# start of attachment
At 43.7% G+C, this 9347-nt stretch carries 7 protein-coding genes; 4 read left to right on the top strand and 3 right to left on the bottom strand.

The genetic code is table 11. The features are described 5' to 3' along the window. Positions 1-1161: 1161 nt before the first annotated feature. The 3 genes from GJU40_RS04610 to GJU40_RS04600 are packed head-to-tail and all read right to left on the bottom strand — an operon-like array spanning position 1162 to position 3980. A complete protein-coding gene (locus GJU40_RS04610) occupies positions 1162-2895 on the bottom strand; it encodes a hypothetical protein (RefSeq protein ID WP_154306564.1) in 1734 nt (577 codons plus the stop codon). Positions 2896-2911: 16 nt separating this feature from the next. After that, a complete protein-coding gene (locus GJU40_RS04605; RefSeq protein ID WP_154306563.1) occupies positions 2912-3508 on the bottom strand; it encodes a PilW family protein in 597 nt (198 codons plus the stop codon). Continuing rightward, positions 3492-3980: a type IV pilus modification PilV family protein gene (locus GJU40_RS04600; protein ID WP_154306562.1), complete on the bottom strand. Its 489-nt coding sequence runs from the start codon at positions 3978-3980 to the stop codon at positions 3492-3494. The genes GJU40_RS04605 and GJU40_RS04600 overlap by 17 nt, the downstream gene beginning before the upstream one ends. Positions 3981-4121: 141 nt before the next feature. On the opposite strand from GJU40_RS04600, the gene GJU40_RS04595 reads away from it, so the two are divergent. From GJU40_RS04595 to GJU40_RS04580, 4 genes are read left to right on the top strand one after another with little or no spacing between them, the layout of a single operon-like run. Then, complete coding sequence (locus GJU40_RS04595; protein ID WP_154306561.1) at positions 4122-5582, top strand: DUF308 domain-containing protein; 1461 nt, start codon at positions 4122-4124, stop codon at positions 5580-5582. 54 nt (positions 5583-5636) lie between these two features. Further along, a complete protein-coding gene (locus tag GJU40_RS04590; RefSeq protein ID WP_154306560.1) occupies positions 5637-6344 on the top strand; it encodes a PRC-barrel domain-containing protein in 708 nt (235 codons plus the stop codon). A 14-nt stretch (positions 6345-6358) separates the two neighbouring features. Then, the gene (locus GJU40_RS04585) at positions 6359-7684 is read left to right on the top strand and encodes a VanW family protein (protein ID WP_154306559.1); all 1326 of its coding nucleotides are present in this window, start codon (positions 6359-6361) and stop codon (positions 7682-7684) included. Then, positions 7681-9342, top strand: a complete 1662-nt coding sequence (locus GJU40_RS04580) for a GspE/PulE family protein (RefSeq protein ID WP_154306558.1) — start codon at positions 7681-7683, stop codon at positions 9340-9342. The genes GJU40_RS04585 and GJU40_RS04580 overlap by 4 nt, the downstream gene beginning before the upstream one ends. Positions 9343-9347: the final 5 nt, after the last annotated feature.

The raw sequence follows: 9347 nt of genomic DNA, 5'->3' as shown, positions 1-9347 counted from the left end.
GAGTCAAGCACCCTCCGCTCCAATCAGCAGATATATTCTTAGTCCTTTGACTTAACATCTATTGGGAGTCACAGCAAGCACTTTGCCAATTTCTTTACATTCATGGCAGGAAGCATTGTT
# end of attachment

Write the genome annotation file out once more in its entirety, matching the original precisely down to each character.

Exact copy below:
At 43.7% G+C, this 9347-nt stretch carries 7 protein-coding genes; 4 read left to right on the top strand and 3 right to left on the bottom strand.

The genetic code is table 11. The features are described 5' to 3' along the window. Positions 1-1161: 1161 nt before the first annotated feature. The 3 genes from GJU40_RS04610 to GJU40_RS04600 are packed head-to-tail and all read right to left on the bottom strand — an operon-like array spanning position 1162 to position 3980. A complete protein-coding gene (locus GJU40_RS04610) occupies positions 1162-2895 on the bottom strand; it encodes a hypothetical protein (RefSeq protein ID WP_154306564.1) in 1734 nt (577 codons plus the stop codon). Positions 2896-2911: 16 nt separating this feature from the next. After that, a complete protein-coding gene (locus GJU40_RS04605; RefSeq protein ID WP_154306563.1) occupies positions 2912-3508 on the bottom strand; it encodes a PilW family protein in 597 nt (198 codons plus the stop codon). Continuing rightward, positions 3492-3980: a type IV pilus modification PilV family protein gene (locus GJU40_RS04600; protein ID WP_154306562.1), complete on the bottom strand. Its 489-nt coding sequence runs from the start codon at positions 3978-3980 to the stop codon at positions 3492-3494. The genes GJU40_RS04605 and GJU40_RS04600 overlap by 17 nt, the downstream gene beginning before the upstream one ends. Positions 3981-4121: 141 nt before the next feature. On the opposite strand from GJU40_RS04600, the gene GJU40_RS04595 reads away from it, so the two are divergent. From GJU40_RS04595 to GJU40_RS04580, 4 genes are read left to right on the top strand one after another with little or no spacing between them, the layout of a single operon-like run. Then, complete coding sequence (locus GJU40_RS04595; protein ID WP_154306561.1) at positions 4122-5582, top strand: DUF308 domain-containing protein; 1461 nt, start codon at positions 4122-4124, stop codon at positions 5580-5582. 54 nt (positions 5583-5636) lie between these two features. Further along, a complete protein-coding gene (locus tag GJU40_RS04590; RefSeq protein ID WP_154306560.1) occupies positions 5637-6344 on the top strand; it encodes a PRC-barrel domain-containing protein in 708 nt (235 codons plus the stop codon). A 14-nt stretch (positions 6345-6358) separates the two neighbouring features. Then, the gene (locus GJU40_RS04585) at positions 6359-7684 is read left to right on the top strand and encodes a VanW family protein (protein ID WP_154306559.1); all 1326 of its coding nucleotides are present in this window, start codon (positions 6359-6361) and stop codon (positions 7682-7684) included. Then, positions 7681-9342, top strand: a complete 1662-nt coding sequence (locus GJU40_RS04580) for a GspE/PulE family protein (RefSeq protein ID WP_154306558.1) — start codon at positions 7681-7683, stop codon at positions 9340-9342. The genes GJU40_RS04585 and GJU40_RS04580 overlap by 4 nt, the downstream gene beginning before the upstream one ends. Positions 9343-9347: the final 5 nt, after the last annotated feature.

The raw sequence follows: 9347 nt of genomic DNA, 5'->3' as shown, positions 1-9347 counted from the left end.
GAGTCAAGCACCCTCCGCTCCAATCAGCAGATATATTCTTAGTCCTTTGACTTAACATCTATTGGGAGTCACAGCAAGCACTTTGCCAATTTCTTTACATTCATGGCAGGAAGCATTGTT